This allows them to stay competitive and within acceptable pricing standards without having to send someone to manually collect price data points, which used to be standard in the industry.
7. Change Detection
Finally, a good scraper can be set up to detect and scrape website changes. You can keep your finger on the pulse of your competition and know immediately when they have a new product, lower their prices, begin a special promotion, publish a new blog post, or anything else.
With that kind of data at your fingertips, you can react, adjust, and respond quickly and appropriately.
In Your Professional and Personal Life
Web scraping is obviously a valuable business exercise, but it’s not limited to just your professional activities. It can simplify and save you time in your personal life, too.
Web scraping works equally well for business or private purposes.
8. Job Hunting and Recruiting
Looking for a new job? Try scraping dozens or hundreds of the top job portals, sites, and forums. Include social media (search by company or keyword), digital bulletin boards, and classified listings.
Looking to fill a position at your company? Turn to many of the same sources, and filter results with the precise criteria you want and need in an applicant. Scrape a college or university graduating senior student directory in a related field of study.
9. Products and Services
Everyone buys products and services of their own.
As a customer, you can copy and aggregate several directories of services (dentist, lawyer, plumber, contractor) or product providers that you need. Compare reviews, prices, and more to find the best fit at the best price.
Compile a list of used cars that match your requirements from several different sites. Or school options for your kids in a new city. Or anything else that fits a set of criteria you create.
Choosing your next smartphone, for example, can be a major headache because of the massive number of choices: iPhone, BlackBerry, Windows Mobile, or the dozens of Android options.
The website Unmudlr uses web data to make it super easy for you by asking a few basic questions. It then uses its vast array of scraped data – including detailed descriptions and pricing information – to present the phones that meet your specific requirements.
Academic. Professional. Into every life, a little research must fall. Make it quick and painless with web scraping.
Collect info and data sets about any subject from hundreds or thousands of different sources. With billions of articles, case studies, and web pages to choose from, you can expand the scope of your research while you refine your search and save time and money while doing it.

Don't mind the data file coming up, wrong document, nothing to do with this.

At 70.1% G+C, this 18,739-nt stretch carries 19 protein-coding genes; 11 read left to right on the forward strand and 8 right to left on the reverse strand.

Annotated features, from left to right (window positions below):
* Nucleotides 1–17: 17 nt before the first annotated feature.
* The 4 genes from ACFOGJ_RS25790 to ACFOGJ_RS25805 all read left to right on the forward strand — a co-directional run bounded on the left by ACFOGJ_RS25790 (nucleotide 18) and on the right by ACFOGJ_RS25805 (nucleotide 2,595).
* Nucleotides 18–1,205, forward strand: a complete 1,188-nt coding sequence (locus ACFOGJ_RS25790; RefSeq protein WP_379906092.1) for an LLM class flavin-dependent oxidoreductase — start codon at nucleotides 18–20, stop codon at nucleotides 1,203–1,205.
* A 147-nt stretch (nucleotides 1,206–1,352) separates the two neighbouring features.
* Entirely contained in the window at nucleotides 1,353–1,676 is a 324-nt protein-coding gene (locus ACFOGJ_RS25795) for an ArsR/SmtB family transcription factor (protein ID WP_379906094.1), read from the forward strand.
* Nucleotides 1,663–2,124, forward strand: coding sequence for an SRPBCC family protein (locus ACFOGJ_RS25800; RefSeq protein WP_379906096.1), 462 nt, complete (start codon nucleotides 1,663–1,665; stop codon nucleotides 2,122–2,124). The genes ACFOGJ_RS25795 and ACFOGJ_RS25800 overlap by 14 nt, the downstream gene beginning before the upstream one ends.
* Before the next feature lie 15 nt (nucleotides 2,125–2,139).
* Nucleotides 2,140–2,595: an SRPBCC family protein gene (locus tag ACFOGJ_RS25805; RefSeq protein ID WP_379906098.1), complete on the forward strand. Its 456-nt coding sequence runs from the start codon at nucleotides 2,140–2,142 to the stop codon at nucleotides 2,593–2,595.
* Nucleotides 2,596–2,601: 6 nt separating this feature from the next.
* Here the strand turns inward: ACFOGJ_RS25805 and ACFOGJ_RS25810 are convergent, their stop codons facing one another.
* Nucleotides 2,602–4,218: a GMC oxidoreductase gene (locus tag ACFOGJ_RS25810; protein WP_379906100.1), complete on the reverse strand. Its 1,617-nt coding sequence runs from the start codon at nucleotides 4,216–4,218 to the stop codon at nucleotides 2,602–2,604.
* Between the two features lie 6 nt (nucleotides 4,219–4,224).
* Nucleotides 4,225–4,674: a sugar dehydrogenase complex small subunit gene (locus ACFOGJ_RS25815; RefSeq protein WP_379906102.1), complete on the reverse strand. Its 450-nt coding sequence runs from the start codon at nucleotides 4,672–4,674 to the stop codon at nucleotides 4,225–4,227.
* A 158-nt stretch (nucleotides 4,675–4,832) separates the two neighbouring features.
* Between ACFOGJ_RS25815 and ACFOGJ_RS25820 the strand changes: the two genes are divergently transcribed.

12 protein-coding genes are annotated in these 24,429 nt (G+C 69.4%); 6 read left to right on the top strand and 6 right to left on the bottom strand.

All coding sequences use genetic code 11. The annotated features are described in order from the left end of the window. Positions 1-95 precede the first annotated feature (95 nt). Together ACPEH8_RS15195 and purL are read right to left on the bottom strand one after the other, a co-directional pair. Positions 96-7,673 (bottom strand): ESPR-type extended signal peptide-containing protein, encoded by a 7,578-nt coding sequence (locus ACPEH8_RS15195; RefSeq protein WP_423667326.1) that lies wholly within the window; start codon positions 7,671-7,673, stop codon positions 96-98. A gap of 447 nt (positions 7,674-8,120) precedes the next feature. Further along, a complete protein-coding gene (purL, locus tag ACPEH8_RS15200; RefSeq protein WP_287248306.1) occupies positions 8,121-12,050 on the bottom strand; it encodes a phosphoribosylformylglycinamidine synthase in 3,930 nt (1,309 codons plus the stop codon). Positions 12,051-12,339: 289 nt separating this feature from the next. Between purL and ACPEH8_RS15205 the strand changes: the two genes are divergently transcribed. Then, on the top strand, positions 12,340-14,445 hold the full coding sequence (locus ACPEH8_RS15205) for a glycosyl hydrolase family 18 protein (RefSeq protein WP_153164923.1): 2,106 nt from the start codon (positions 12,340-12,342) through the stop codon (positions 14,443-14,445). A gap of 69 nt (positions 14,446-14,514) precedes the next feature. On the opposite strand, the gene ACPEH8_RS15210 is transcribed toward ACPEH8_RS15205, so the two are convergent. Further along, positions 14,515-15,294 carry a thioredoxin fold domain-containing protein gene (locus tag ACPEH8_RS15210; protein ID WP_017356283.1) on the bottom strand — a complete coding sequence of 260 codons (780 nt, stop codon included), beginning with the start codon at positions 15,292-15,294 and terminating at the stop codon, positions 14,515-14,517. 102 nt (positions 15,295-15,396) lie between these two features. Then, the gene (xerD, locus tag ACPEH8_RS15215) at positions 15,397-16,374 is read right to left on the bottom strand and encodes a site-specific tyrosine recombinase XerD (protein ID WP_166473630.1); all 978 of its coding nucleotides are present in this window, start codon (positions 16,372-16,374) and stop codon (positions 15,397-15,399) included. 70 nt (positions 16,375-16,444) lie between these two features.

11. Financial Planning
Maybe you have an investment planner, and maybe you don’t. Either way, it’s wise to have an understanding of what’s going on, and to be able to at least provide some input when it comes to decisions about your money.
Scrape data on stocks and bonds (performance over time, expert analysis and predictions), investment properties (rental prices at similar places at or near your location, neighborhood reviews and sentiment), and the companies you or your planner are interested in (sentiment analysis, reviews, industry expectations).
Will it make you a guaranteed million? No. But an informed decision is a better decision. Collect the details you need to get and stay informed.
12. Looking to Buy or Rent
To give you an example of web scraping in a specific industry, consider real estate. The opportunities for a scraping tool to improve the experience of an agent or buyer are many.
As a house hunter, you could create a complete data set of all options available to you from multiple agents and listings, aggregate details in a single location, and fill in the gaps to give you a more complete picture of a particular property, neighborhood, or agent.
13. Looking to Sell
As a real estate agent, you can collect data points on neighborhoods, cities, personal stories, and images to create powerful property listings. You can scour house-for-sale and seeking-house classifieds, contacting buyers, sellers, and renters to offer your services and make their job easier.
As a home or property owner looking to sell or rent out the place, you can scrape similar listings to see the language and key points of interest that others are choosing to highlight. What keywords are they using in the description? Which points of interest do they include for the area?
These are just some of the ways you could use a scraping tool to simplify, enhance, and boost what you’re doing at work and at home.
Ready to get started?
Creating web mashups. Monitoring weather data. Software and app development. And more.
These 13 ways to use web scraping are just the beginning, but should give you some idea as to its usefulness. With data available online by the digital truckload, you need a simple solution to collect and sift through it.
A tool like Import.io allows you to benefit from gaining access to structured web data without having to install anything or learn coding.
Sign up today for a free, full feature, no-risk trial and see for yourself how web data can help you and your business. Sign up, log in, point, click, and scrape.
In a world where nothing is free, we’re giving you free data because we know you’ll immediately see the potential and understand its value.
Try it. You’ll wonder how you ever survived without it.